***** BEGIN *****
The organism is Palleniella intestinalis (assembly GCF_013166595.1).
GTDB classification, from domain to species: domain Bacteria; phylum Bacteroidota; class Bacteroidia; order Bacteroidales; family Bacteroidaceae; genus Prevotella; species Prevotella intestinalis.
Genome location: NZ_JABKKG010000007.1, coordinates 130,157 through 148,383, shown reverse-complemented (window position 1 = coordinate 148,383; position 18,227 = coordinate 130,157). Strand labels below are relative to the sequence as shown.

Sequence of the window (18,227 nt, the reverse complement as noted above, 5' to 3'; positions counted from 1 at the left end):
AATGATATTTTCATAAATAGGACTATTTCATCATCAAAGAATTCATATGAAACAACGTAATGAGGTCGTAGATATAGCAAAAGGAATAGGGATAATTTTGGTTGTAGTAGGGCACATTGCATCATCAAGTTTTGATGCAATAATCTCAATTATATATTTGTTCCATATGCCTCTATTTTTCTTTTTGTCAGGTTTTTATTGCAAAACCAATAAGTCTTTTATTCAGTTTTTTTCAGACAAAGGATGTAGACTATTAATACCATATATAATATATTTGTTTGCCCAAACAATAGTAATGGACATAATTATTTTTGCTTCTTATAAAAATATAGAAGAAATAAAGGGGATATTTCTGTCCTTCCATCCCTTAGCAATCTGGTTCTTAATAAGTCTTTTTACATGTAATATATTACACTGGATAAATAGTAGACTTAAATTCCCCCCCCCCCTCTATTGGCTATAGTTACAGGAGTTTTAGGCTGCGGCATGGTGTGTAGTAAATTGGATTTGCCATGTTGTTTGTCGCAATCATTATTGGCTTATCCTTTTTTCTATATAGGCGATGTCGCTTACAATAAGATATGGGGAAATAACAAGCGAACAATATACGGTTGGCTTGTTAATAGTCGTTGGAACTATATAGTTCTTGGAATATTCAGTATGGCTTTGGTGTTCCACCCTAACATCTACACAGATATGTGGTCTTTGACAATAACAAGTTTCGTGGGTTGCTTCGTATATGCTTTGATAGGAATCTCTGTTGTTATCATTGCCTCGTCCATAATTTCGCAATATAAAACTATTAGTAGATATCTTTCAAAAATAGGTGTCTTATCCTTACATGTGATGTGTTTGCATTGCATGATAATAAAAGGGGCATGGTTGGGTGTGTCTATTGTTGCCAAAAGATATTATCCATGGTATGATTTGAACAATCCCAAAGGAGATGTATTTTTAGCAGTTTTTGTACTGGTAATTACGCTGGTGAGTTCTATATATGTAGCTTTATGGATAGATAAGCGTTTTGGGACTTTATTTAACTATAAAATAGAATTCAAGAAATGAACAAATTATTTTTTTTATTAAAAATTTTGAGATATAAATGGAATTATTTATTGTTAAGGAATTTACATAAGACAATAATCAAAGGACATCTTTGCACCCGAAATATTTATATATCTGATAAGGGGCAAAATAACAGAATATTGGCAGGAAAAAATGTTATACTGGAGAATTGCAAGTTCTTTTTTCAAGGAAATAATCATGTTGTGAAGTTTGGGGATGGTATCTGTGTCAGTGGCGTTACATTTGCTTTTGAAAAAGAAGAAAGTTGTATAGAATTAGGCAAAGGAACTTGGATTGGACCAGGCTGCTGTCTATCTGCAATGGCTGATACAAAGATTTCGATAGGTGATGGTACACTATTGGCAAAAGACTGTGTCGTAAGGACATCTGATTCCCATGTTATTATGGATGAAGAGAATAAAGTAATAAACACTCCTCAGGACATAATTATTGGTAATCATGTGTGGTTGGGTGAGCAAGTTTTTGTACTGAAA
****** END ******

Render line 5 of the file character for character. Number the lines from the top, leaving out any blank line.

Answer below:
AATGATATTTTCATAAATAGGACTATTTCATCATCAAAGAATTCATATGAAACAACGTAATGAGGTCGTAGATATAGCAAAAGGAATAGGGATAATTTTGGTTGTAGTAGGGCACATTGCATCATCAAGTTTTGATGCAATAATCTCAATTATATATTTGTTCCATATGCCTCTATTTTTCTTTTTGTCAGGTTTTTATTGCAAAACCAATAAGTCTTTTATTCAGTTTTTTTCAGACAAAGGATGTAGACTATTAATACCATATATAATATATTTGTTTGCCCAAACAATAGTAATGGACATAATTATTTTTGCTTCTTATAAAAATATAGAAGAAATAAAGGGGATATTTCTGTCCTTCCATCCCTTAGCAATCTGGTTCTTAATAAGTCTTTTTACATGTAATATATTACACTGGATAAATAGTAGACTTAAATTCCCCCCCCCCCTCTATTGGCTATAGTTACAGGAGTTTTAGGCTGCGGCATGGTGTGTAGTAAATTGGATTTGCCATGTTGTTTGTCGCAATCATTATTGGCTTATCCTTTTTTCTATATAGGCGATGTCGCTTACAATAAGATATGGGGAAATAACAAGCGAACAATATACGGTTGGCTTGTTAATAGTCGTTGGAACTATATAGTTCTTGGAATATTCAGTATGGCTTTGGTGTTCCACCCTAACATCTACACAGATATGTGGTCTTTGACAATAACAAGTTTCGTGGGTTGCTTCGTATATGCTTTGATAGGAATCTCTGTTGTTATCATTGCCTCGTCCATAATTTCGCAATATAAAACTATTAGTAGATATCTTTCAAAAATAGGTGTCTTATCCTTACATGTGATGTGTTTGCATTGCATGATAATAAAAGGGGCATGGTTGGGTGTGTCTATTGTTGCCAAAAGATATTATCCATGGTATGATTTGAACAATCCCAAAGGAGATGTATTTTTAGCAGTTTTTGTACTGGTAATTACGCTGGTGAGTTCTATATATGTAGCTTTATGGATAGATAAGCGTTTTGGGACTTTATTTAACTATAAAATAGAATTCAAGAAATGAACAAATTATTTTTTTTATTAAAAATTTTGAGATATAAATGGAATTATTTATTGTTAAGGAATTTACATAAGACAATAATCAAAGGACATCTTTGCACCCGAAATATTTATATATCTGATAAGGGGCAAAATAACAGAATATTGGCAGGAAAAAATGTTATACTGGAGAATTGCAAGTTCTTTTTTCAAGGAAATAATCATGTTGTGAAGTTTGGGGATGGTATCTGTGTCAGTGGCGTTACATTTGCTTTTGAAAAAGAAGAAAGTTGTATAGAATTAGGCAAAGGAACTTGGATTGGACCAGGCTGCTGTCTATCTGCAATGGCTGATACAAAGATTTCGATAGGTGATGGTACACTATTGGCAAAAGACTGTGTCGTAAGGACATCTGATTCCCATGTTATTATGGATGAAGAGAATAAAGTAATAAACACTCCTCAGGACATAATTATTGGTAATCATGTGTGGTTGGGTGAGCAAGTTTTTGTACTGAAA